If Israel's military operation in Gaza to root out terrorists and its infrastructure has shown anything it is that anti-Semitism is alive and well in the world, notably among those who call themselves Leftists. But they have loss the argument, which makes them more nasty, and more brutish. In the realm of mid-east politics, their arguments are not only dangerously foolish, but also irrelevant, which is what Jonathan S.Tobin has pointed out rather persuasively in Commentary:
That is why the energy expended by so many American liberals on behalf of projects designed to pressure Israel’s government to make more concessions to the Palestinians is not merely wrongheaded. It’s utterly irrelevant to the realities of both the Middle East and the global resurgence of anti-Semitism. Groups such as J Street that are predicated on the notion that Israel must be saved from itself by principled liberal critics are treated as both serious and representative of Jewish opinion by the mainstream media. But that group has little to say about the current conflict that requires our notice. Nor are its efforts to distinguish itself from far more radical anti-Zionist groups that openly support efforts to isolate Israel economically and support protests against its right of self defense of any importance any longer.Nothing further can be added, other than if you care about the values of democracy and classical liberalism—as I strongly and passionately do—then you, as Tobin says, " must find the courage to speak up for the justice of Israel’s cause in the current crisis against the forces of hate." Now is not the time to be silent.
At this moment it is no longer possible to pretend that the conflict can be wished away by Israeli concessions that would, if implemented, create another 20 Gazas in the West Bank. Nor can one rationally argue that more Israeli forbearance toward Hamas in Gaza and a less vigorous effort to take out its vast system of tunnels shielding its rocket arsenal and terror shock troops would bring the region closer to peace when the only way to give that cause a chance is predicated on the elimination of Hamas.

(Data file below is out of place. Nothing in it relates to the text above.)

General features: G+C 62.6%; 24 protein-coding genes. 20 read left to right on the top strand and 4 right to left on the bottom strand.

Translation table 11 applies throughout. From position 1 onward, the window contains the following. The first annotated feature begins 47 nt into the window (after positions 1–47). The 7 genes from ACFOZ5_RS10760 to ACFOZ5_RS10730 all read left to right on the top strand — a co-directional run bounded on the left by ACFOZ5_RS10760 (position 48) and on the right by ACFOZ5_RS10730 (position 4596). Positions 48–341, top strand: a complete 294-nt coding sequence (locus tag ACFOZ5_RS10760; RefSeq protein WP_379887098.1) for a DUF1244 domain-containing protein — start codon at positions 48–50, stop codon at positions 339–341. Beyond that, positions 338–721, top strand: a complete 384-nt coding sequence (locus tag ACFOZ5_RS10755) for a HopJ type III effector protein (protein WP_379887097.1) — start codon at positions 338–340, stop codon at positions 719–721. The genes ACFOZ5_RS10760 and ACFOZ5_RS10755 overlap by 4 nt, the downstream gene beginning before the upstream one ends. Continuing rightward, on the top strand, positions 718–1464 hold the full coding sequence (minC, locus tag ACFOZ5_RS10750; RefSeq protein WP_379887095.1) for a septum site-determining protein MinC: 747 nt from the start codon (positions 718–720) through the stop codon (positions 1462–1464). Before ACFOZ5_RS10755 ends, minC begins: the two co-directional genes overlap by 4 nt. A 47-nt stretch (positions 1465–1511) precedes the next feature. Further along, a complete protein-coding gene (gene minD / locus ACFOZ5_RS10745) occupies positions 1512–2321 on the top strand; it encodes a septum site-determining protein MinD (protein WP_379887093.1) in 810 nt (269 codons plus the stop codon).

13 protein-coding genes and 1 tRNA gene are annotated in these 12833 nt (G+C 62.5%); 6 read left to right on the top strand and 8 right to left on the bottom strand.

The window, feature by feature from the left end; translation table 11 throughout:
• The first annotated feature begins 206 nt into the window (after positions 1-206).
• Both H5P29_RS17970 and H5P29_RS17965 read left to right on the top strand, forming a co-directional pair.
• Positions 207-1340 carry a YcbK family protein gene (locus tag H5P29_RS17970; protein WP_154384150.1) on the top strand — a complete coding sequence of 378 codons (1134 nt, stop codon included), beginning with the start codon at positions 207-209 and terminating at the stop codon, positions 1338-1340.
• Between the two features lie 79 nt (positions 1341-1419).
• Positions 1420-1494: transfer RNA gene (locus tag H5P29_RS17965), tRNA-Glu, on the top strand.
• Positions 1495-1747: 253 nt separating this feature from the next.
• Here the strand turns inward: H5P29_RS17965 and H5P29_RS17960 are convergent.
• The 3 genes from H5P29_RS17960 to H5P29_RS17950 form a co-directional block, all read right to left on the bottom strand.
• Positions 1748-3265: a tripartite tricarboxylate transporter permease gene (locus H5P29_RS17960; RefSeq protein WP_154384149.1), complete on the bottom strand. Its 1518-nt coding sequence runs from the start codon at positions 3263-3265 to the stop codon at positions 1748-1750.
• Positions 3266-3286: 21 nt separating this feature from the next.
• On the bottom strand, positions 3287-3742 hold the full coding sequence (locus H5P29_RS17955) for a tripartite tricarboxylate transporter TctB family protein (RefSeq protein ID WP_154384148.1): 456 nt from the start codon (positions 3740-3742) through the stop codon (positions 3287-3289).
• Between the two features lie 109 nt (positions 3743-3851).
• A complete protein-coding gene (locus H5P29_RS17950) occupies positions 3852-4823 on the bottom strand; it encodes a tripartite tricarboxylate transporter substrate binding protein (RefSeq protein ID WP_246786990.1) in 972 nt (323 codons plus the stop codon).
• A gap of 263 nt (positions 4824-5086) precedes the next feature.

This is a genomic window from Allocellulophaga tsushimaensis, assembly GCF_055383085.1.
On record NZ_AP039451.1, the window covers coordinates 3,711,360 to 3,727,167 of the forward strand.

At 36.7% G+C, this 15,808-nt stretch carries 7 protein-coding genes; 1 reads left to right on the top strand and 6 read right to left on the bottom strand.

If, at some point in the indefinite future, the Palestinians turn on Hamas and its less radical allies and embrace a national identity that is not inextricably linked to Israel’s elimination, perhaps then we can resume the debate about settlements and borders that J Street craves. But until that unlikely event happens, it is imperative that Americans realize that the J Street critique of Israel that is often echoed by some in the Obama administration and throughout the left is over. The only question to be asked today is whether you stand with Israel’s right to defend itself or not. Jews and others who consider themselves friends of the Jewish state must find the courage to speak up for the justice of Israel’s cause in the current crisis against the forces of hate. Viewed from the perspective of the last week’s events here in Israel, anything else is a waste of time.
For the rest, go to [Commentary]